Back in 2015 Brandon O’Neill wrote a blog for The Spectator chronicling the case of pianist James Rhodes and his victory in court overturning a legal injunction which was preventing him from publishing his child abuse memoir. It is a particularly harrowing account of sexual abuse which leaves little to the imagination.
Not only does O’Neill negate Rhodes’ ‘pornographic detail of abuse’ as he so eloquently puts it but he further goes on to question why we need ‘misery memoirs’ in the first place. The purpose of his article is to beg the question ‘Why can’t the past stay private?’ Writing for the Telegraph back in 2008, Sam Leith again highlighted why we have a need for this kind of memoir with the attention grabbing headline ‘Misery memoirs make pornography of personal pain.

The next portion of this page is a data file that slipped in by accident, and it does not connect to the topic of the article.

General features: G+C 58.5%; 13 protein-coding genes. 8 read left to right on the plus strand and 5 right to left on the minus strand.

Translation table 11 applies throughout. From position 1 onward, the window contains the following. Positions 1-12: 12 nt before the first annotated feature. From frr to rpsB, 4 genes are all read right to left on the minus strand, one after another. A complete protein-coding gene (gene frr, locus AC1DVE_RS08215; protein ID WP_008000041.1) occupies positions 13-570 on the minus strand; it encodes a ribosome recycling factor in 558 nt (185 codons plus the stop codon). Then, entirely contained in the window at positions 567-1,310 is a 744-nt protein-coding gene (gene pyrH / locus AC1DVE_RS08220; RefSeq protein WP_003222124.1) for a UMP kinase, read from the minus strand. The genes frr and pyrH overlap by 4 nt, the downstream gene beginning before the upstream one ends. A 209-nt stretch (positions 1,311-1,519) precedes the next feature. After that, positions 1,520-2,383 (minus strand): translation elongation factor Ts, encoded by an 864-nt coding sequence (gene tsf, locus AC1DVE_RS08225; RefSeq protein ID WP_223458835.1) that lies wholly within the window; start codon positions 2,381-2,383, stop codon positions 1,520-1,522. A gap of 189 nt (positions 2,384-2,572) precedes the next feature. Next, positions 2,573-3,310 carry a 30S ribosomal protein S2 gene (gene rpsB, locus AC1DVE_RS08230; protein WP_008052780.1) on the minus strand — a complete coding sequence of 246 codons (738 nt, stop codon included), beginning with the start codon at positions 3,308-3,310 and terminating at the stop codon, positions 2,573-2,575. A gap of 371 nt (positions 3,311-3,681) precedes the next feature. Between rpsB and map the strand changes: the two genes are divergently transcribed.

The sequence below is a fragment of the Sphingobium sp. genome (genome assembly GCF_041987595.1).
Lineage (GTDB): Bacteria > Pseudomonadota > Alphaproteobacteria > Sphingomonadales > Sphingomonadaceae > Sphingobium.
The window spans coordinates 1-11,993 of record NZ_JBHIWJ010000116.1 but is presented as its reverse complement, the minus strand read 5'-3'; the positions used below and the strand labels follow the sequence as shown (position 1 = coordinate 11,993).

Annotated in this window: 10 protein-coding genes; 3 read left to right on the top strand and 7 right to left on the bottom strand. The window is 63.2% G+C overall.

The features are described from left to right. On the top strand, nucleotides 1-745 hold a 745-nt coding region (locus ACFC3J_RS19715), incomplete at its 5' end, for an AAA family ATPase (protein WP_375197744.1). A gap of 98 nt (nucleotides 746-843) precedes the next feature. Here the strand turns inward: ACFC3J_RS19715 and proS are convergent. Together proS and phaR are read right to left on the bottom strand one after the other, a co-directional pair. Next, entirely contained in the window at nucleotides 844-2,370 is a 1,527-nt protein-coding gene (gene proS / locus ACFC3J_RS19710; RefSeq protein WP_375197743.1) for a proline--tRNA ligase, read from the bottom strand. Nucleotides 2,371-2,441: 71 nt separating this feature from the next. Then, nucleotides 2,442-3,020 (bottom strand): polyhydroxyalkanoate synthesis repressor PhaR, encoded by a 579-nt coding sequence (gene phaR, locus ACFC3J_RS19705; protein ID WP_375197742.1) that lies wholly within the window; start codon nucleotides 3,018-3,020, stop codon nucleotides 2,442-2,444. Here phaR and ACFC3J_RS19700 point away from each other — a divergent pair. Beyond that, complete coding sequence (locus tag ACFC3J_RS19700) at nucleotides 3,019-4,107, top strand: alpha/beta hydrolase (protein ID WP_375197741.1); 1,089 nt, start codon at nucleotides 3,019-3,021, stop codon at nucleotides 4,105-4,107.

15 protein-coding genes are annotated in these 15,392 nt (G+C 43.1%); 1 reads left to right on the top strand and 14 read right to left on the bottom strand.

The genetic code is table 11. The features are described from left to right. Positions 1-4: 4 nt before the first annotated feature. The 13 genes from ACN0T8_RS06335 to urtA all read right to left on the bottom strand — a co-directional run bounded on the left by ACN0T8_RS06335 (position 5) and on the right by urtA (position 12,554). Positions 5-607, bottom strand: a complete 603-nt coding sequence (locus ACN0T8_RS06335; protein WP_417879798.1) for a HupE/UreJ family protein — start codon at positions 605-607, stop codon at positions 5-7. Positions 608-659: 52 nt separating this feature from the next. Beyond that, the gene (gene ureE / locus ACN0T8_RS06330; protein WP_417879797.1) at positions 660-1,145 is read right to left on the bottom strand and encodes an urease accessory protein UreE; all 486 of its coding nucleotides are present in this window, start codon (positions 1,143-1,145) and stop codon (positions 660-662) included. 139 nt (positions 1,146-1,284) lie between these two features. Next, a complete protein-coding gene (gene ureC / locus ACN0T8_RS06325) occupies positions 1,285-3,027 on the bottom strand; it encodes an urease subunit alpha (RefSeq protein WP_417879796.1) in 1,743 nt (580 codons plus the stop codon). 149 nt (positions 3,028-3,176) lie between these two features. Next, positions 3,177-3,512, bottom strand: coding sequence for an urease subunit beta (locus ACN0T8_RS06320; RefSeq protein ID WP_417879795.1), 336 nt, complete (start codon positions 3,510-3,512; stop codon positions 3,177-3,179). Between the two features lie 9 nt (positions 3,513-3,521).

In 2006, 11 of the top 100 best selling English paperbacks were ‘mis lit’ as its so…
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